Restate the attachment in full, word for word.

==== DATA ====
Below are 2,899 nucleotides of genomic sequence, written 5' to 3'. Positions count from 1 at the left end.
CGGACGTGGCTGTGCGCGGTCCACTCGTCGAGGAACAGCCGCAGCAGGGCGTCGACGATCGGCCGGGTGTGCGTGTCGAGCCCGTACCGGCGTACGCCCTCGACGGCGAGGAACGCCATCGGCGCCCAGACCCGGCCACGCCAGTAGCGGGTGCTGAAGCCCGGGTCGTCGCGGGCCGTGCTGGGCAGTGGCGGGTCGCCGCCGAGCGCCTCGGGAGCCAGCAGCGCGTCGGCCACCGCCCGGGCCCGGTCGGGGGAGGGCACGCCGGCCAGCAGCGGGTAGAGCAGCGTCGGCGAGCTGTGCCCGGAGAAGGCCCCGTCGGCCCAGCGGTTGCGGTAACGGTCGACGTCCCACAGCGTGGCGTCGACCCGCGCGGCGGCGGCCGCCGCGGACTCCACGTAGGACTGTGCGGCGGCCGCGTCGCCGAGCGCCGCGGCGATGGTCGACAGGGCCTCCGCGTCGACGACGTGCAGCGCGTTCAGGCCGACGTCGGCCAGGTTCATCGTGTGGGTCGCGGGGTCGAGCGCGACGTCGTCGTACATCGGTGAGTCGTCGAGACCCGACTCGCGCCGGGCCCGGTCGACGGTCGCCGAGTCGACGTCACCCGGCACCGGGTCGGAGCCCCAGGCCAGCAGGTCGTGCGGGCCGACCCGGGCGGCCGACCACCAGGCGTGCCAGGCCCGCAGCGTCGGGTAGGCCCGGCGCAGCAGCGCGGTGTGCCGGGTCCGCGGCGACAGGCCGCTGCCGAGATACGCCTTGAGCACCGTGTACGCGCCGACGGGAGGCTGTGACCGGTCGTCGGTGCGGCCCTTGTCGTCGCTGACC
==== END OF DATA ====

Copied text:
Below are 2,899 nucleotides of genomic sequence, written 5' to 3'. Positions count from 1 at the left end.
CGGACGTGGCTGTGCGCGGTCCACTCGTCGAGGAACAGCCGCAGCAGGGCGTCGACGATCGGCCGGGTGTGCGTGTCGAGCCCGTACCGGCGTACGCCCTCGACGGCGAGGAACGCCATCGGCGCCCAGACCCGGCCACGCCAGTAGCGGGTGCTGAAGCCCGGGTCGTCGCGGGCCGTGCTGGGCAGTGGCGGGTCGCCGCCGAGCGCCTCGGGAGCCAGCAGCGCGTCGGCCACCGCCCGGGCCCGGTCGGGGGAGGGCACGCCGGCCAGCAGCGGGTAGAGCAGCGTCGGCGAGCTGTGCCCGGAGAAGGCCCCGTCGGCCCAGCGGTTGCGGTAACGGTCGACGTCCCACAGCGTGGCGTCGACCCGCGCGGCGGCGGCCGCCGCGGACTCCACGTAGGACTGTGCGGCGGCCGCGTCGCCGAGCGCCGCGGCGATGGTCGACAGGGCCTCCGCGTCGACGACGTGCAGCGCGTTCAGGCCGACGTCGGCCAGGTTCATCGTGTGGGTCGCGGGGTCGAGCGCGACGTCGTCGTACATCGGTGAGTCGTCGAGACCCGACTCGCGCCGGGCCCGGTCGACGGTCGCCGAGTCGACGTCACCCGGCACCGGGTCGGAGCCCCAGGCCAGCAGGTCGTGCGGGCCGACCCGGGCGGCCGACCACCAGGCGTGCCAGGCCCGCAGCGTCGGGTAGGCCCGGCGCAGCAGCGCGGTGTGCCGGGTCCGCGGCGACAGGCCGCTGCCGAGATACGCCTTGAGCACCGTGTACGCGCCGACGGGAGGCTGTGACCGGTCGTCGGTGCGGCCCTTGTCGTCGCTGACC